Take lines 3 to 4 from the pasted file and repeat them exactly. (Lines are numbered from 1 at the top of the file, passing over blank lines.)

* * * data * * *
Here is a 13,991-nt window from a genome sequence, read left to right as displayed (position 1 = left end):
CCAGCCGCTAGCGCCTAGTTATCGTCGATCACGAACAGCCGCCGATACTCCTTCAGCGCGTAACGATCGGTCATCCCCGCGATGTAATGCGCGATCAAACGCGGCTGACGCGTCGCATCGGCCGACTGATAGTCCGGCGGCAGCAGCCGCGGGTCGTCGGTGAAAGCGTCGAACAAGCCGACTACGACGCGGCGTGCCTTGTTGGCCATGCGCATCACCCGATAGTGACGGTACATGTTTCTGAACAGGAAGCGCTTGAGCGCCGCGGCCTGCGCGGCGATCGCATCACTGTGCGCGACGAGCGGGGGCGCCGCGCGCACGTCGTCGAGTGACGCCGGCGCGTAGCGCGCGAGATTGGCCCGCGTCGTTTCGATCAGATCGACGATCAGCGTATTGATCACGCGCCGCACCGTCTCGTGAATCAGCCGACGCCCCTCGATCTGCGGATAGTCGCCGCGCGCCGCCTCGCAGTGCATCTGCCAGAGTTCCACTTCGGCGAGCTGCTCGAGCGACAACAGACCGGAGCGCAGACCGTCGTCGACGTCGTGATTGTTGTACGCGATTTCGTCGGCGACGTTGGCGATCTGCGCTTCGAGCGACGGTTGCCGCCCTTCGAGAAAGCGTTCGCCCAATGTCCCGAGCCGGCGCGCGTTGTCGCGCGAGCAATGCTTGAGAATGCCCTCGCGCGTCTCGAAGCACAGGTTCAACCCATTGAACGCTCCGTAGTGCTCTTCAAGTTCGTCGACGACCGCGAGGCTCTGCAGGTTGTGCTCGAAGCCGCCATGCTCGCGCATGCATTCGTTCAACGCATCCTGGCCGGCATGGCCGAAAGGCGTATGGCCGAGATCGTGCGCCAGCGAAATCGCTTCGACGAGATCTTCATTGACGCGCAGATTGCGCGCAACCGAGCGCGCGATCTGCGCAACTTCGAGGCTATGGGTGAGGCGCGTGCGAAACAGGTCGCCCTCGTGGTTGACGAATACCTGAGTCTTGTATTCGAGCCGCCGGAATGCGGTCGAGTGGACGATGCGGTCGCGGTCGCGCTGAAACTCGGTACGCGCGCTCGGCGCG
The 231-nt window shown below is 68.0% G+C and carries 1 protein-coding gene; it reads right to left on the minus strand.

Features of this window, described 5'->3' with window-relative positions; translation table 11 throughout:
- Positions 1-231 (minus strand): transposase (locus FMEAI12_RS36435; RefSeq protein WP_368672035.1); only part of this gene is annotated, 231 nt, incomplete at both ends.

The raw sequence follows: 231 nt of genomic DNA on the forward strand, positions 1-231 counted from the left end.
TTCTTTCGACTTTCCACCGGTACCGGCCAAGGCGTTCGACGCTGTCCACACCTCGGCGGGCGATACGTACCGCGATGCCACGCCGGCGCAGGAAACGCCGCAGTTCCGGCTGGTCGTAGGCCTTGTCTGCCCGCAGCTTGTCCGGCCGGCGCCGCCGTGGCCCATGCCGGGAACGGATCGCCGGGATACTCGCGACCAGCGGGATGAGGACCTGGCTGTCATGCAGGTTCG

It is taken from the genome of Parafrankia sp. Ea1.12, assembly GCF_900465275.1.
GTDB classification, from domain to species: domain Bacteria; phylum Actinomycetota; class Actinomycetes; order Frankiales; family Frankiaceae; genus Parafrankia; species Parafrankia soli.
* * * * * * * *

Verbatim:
The 231-nt window shown below is 68.0% G+C and carries 1 protein-coding gene; it reads right to left on the minus strand.

Features of this window, described 5'->3' with window-relative positions; translation table 11 throughout: